Reaction to “The Long-Term Effects of Colonialism”

2011 GDP (nominal) per capital Political Map – darker color indicates a higher GDP per capita

While perusing through various blogs and websites trying to find inspiration on what to write about, I stumbled upon Michael Mira’s post “The Long-Term Effects of Colonialism” on his WordPress blog Notebook No. 9. Interestingly, I read this post right after my mother and I got into an discussion, well I guess a better word would be argument, about why certain societies around the world are significantly less developed than others.

Why is it that some countries in sub-Saharan Africa, southeast Asia, and the Middle East are underdeveloped socially, politically, economically, technologically, and whatever other “-ly” adverbs you want to add? Now, I realize this is a gross generalization, there are certainly large metropolises in these regions, but these are the “hot spots” we usually hear about during poverty awareness campaigns.

There have been countless works examining every imaginable aspect to this question, and the debate is still going on today. From the controversial The Bell Curve by Richard J. Herrnstein and Charles Murray (with which I do not completely agree) to the more modern and shall we say politically correct Half the Sky by Nicholas Kristof and Sheryl Wudunn, people have been trying to answer this touchy and complicated question for years.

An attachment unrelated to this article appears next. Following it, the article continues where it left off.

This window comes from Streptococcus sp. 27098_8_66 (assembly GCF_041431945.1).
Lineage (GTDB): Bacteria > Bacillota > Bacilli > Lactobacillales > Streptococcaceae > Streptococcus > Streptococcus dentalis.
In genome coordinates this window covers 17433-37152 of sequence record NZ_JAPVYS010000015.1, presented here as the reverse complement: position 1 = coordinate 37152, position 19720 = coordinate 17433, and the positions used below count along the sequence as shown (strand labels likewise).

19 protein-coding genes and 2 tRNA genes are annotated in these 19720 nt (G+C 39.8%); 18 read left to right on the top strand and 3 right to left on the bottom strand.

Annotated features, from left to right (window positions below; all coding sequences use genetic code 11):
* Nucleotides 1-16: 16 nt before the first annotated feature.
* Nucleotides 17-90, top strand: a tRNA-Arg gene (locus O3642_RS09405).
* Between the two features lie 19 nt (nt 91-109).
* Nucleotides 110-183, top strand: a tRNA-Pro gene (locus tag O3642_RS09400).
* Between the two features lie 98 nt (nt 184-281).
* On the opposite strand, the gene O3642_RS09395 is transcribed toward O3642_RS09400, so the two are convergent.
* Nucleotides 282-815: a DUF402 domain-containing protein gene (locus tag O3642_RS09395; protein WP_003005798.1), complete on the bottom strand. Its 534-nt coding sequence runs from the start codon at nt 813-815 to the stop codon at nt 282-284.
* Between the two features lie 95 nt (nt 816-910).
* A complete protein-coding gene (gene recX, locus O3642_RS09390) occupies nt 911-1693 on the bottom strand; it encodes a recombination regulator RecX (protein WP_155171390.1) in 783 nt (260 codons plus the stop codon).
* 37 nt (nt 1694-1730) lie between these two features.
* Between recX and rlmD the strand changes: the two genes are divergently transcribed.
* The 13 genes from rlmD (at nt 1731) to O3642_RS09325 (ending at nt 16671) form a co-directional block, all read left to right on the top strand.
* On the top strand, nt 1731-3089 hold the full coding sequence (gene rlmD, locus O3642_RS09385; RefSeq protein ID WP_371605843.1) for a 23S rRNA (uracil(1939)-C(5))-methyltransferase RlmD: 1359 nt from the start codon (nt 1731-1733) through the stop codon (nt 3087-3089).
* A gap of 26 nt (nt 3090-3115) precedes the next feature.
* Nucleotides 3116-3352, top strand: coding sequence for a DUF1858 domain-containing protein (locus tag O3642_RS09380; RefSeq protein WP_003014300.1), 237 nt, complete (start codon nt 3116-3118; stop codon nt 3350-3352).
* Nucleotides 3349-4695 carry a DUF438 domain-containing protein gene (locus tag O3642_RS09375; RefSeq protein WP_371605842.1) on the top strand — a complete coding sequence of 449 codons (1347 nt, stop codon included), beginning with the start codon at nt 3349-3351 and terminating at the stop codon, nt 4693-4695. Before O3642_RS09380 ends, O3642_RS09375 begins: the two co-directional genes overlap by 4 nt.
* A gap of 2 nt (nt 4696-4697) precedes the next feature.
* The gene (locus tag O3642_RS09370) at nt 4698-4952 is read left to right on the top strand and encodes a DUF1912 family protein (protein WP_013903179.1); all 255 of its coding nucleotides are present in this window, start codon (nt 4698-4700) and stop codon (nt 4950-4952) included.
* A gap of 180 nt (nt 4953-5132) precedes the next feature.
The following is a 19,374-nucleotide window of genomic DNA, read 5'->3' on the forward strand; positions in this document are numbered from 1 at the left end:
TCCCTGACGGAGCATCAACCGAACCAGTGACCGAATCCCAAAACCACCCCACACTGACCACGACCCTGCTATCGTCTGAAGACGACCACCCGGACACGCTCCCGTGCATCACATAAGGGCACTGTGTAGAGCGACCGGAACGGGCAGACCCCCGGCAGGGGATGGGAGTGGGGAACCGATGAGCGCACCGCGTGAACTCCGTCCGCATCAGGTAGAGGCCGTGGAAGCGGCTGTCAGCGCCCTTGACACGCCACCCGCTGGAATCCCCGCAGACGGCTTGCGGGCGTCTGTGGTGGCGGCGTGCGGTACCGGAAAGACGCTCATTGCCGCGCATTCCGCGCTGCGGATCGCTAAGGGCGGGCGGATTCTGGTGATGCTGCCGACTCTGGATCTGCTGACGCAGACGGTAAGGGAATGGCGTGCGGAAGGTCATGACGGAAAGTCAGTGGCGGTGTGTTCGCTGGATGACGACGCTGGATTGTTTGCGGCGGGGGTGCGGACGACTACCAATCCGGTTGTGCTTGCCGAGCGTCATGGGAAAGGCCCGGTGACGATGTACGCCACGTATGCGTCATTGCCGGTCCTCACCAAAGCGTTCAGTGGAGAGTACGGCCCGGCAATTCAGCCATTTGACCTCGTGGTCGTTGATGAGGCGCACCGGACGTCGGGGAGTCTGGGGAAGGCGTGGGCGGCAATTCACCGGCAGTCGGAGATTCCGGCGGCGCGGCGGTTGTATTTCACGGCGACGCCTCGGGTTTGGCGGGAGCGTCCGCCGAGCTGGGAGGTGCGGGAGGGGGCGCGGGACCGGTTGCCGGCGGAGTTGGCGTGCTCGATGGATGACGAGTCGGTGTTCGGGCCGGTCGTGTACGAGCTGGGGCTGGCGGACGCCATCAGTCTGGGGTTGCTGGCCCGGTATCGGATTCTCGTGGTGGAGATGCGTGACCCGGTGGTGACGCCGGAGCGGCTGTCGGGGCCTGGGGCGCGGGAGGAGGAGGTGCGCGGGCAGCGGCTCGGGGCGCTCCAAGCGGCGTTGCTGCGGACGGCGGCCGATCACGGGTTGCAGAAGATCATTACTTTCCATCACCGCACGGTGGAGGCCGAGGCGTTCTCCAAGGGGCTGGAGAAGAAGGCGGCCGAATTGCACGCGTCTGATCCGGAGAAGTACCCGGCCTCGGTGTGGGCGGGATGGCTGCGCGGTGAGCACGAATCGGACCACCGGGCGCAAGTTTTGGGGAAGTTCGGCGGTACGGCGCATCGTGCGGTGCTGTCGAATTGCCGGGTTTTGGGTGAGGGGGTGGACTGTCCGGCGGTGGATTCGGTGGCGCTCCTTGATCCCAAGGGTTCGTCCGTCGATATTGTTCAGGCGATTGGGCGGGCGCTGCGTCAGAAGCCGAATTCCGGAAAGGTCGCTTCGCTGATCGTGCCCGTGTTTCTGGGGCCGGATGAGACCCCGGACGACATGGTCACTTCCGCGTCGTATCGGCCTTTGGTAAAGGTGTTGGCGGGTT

I want to make it clear that I do not think I have the answers nor do I think I ever will. I also do not believe that there is just one answer to this question, rather many. I am generally repelled by those who think they have all the answers and think they can pigeon-hole such complex questions with one simple answer. After all, there are very few, if any, questions in this world about human nature that we can all unanimously agree upon.

That being said, I am always interested in learning what other’s opinions towards this matter are. Please share your opinions below via comments.

by Philip Richardson


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